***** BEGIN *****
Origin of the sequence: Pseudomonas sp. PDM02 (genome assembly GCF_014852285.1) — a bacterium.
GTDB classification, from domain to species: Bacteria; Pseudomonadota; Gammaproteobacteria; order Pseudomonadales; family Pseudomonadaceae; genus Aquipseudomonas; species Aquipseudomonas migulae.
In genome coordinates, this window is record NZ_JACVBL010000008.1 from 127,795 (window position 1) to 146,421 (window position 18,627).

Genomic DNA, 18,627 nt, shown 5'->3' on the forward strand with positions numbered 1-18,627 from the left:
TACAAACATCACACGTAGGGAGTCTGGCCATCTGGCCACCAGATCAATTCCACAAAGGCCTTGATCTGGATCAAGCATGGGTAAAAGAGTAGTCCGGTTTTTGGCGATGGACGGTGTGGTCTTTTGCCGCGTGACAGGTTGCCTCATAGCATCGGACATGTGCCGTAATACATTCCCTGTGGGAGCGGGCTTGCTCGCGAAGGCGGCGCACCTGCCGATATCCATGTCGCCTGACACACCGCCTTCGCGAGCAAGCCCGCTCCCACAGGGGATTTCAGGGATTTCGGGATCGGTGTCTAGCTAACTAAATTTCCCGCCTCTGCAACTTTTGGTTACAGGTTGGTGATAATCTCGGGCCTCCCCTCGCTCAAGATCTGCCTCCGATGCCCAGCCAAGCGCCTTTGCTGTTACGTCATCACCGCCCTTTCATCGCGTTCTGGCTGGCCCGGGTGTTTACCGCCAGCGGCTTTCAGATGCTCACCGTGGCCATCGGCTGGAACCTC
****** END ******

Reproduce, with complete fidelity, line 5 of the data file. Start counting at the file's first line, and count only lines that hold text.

TACAAACATCACACGTAGGGAGTCTGGCCATCTGGCCACCAGATCAATTCCACAAAGGCCTTGATCTGGATCAAGCATGGGTAAAAGAGTAGTCCGGTTTTTGGCGATGGACGGTGTGGTCTTTTGCCGCGTGACAGGTTGCCTCATAGCATCGGACATGTGCCGTAATACATTCCCTGTGGGAGCGGGCTTGCTCGCGAAGGCGGCGCACCTGCCGATATCCATGTCGCCTGACACACCGCCTTCGCGAGCAAGCCCGCTCCCACAGGGGATTTCAGGGATTTCGGGATCGGTGTCTAGCTAACTAAATTTCCCGCCTCTGCAACTTTTGGTTACAGGTTGGTGATAATCTCGGGCCTCCCCTCGCTCAAGATCTGCCTCCGATGCCCAGCCAAGCGCCTTTGCTGTTACGTCATCACCGCCCTTTCATCGCGTTCTGGCTGGCCCGGGTGTTTACCGCCAGCGGCTTTCAGATGCTCACCGTGGCCATCGGCTGGAACCTC